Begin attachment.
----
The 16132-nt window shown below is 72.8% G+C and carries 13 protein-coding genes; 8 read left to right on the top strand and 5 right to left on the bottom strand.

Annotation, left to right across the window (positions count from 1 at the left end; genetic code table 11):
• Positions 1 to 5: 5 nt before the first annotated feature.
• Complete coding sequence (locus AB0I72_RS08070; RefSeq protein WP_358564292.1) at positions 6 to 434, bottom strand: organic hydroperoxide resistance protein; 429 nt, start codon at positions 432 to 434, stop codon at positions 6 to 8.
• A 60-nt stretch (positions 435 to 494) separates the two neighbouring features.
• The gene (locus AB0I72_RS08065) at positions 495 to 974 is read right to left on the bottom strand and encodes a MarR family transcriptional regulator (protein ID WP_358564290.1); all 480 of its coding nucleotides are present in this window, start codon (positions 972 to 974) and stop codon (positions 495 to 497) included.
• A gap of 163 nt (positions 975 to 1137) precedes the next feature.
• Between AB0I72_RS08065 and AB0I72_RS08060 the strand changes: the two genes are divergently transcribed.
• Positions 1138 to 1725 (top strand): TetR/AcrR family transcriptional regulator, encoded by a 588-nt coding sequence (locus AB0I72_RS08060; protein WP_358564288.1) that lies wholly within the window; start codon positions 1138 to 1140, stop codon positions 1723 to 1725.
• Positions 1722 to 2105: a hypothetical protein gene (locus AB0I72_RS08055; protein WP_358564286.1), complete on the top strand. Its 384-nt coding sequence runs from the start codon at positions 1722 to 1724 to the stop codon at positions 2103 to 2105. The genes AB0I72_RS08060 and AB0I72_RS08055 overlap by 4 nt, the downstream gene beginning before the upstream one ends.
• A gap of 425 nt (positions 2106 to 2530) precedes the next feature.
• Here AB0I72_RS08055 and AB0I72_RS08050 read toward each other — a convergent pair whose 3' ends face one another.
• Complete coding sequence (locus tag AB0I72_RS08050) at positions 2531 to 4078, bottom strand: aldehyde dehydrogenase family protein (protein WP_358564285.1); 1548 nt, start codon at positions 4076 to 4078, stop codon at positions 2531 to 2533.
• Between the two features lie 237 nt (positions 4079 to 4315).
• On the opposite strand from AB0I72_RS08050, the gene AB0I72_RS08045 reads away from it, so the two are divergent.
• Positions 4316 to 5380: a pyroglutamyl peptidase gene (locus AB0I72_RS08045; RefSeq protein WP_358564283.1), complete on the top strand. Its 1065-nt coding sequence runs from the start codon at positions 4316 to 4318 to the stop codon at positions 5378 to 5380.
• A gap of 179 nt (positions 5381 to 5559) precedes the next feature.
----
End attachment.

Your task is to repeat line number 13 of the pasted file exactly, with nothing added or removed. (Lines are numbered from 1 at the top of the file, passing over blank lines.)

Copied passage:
• Complete coding sequence (locus tag AB0I72_RS08050) at positions 2531 to 4078, bottom strand: aldehyde dehydrogenase family protein (protein WP_358564285.1); 1548 nt, start codon at positions 4076 to 4078, stop codon at positions 2531 to 2533.